New Delhi, Dec 19 As India inches closer to the massive national Covid-19 immunisation drive, the necessity to ensure that vaccines reach the people in safe and uncompromised state has become crucial. The huge gap in demand and supply of Covid vaccines has made experts wary of pilferage and infiltration by counterfeits once they hit the market shelves.
Lalit Kant, former head of epidemiology and communicable diseases at the Indian Council of Medical Research (ICMR), said that the vaccine is a commodity which is currently sought after by more than 7 billion people around the world, a situation which possibly triggers many kinds of mischiefs.
"The difference between demand and supply right now is unimaginable. And whenever this happens, a lot of mischiefs follow. There is a strong possibility for black-marketing, pilferage and infiltration by spurious vaccines in the market," he guesstimated.
"We have seen such a situation arising due to the demand-supply gap. Many fake medicines are already being sold in the market," Kant added.
Earlier this month, the Interpol had warned law enforcement agencies across the globe that organised criminal networks could try to advertise and sell fake Covid-19 vaccines physically and on the internet.
S. Swaminathan, COO, GS1 India, which provides universally unique barcode numbers, concurred with Kant and said that there are high chances of spurious products entering the supply chain. However, he suggested that real-time monitoring to track and trace vaccines from manufacturing to end user can rule out such possibilities.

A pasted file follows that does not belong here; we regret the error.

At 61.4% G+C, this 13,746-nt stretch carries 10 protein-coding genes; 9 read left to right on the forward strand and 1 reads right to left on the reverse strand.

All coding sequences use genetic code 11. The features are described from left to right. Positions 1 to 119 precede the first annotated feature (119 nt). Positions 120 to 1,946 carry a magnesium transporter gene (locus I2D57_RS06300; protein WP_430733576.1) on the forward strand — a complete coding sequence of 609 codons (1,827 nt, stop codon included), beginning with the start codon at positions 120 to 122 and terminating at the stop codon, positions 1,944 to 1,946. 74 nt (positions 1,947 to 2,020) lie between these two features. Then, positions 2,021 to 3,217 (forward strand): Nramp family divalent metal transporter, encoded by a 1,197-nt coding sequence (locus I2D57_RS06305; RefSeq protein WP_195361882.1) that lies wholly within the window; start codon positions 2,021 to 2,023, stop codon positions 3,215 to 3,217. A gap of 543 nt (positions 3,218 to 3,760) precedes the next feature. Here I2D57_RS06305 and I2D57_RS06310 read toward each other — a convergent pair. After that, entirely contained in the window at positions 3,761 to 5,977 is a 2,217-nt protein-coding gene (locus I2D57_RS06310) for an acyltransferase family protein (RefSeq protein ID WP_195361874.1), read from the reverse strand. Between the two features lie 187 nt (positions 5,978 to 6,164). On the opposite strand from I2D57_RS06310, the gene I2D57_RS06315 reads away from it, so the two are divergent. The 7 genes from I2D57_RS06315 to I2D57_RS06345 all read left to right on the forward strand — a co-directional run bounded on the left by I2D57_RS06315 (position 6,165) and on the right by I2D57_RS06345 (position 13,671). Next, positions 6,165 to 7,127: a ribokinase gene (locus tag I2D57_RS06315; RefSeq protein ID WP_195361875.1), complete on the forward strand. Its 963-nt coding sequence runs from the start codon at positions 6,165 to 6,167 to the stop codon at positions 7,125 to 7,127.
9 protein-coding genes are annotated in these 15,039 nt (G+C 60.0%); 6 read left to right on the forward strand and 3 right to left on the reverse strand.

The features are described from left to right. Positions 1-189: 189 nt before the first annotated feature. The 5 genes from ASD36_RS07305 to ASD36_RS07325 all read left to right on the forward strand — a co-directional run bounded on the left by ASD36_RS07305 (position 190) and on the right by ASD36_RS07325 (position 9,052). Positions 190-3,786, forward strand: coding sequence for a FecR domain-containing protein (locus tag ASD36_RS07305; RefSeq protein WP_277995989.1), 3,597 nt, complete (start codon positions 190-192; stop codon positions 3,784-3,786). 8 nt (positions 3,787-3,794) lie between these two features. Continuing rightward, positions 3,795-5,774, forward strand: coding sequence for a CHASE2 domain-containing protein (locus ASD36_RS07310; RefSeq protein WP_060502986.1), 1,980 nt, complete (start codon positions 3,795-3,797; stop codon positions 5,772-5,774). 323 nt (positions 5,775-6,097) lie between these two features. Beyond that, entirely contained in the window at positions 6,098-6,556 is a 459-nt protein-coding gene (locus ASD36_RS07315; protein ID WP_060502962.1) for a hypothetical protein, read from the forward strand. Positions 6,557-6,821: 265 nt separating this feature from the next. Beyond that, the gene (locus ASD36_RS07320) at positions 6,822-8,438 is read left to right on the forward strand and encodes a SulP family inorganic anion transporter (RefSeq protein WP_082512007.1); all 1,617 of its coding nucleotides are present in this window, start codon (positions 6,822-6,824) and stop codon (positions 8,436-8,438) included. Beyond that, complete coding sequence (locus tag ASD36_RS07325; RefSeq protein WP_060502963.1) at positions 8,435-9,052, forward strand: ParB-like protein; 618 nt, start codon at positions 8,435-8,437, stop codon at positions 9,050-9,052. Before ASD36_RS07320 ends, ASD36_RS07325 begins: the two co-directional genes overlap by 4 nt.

"A robust tracking mechanism to monitor the supply chain of the vaccines are important to trace down if an anomaly emerges. This will be critical for various other reasons - to recall batches in case of any adverse event or manufacturing error, to ensure that the person getting the vaccine gets two shots of the same vaccine from the same manufacturer," he added.
According to Swaminathan, an IT-enabled system will be required at the vaccine manufacturing point. Also, Global Trade Item Number (GTIN) to capture expiry date, batch number at the secondary packaging level, and unique carton code (serial shipping container code) at the tertiary packaging level will be required.
"It is crucial to track forward and backward movement of the distribution chain in terms of deducting counterfeit vaccines as well as recalling the batches where an issue is detected," he added.
GS 1 India is a not-for-profit standards organisation set up by the Ministry of Commerce and Industry.
Gajendra Singh, public health expert, who is providing consultation to the Centre on distribution and delivery of vaccines, said the government has ensured name-based tracking and chances of duplicity among doses is very unlikely till the vials are not available in market. "Each vial would be delivered to the person it is alloted to. Name-based tracking is ensured by the government," he informed.
Singh also informed that the government would use its own supply chain for the distribution of covid vaccines. "The infiltration generallyAhappens whenAmultiple delivery systems are used. Here, the government would use its own supply chain for the vaccine rollout," he added.
When asked if the process would continue when the vaccines reach the store shelves, Singh said that it is going to take a long time.
The Centre has modified an electronic network and turned it into an app which would monitor the dosage of vaccines, vaccinators and geographical location of the vaccine recipient. The app, Co-WIN, would even monitor the temperature of the deep refrigerators where vaccines would be kept in cold chain points.
However, Kant stressed that apart from tracking through digital interface, ample amount of physical security should cover the mobile refrigerators carrying the vaccine doses as pilferage happens mostly during transportation.
( With inputs from IANS )
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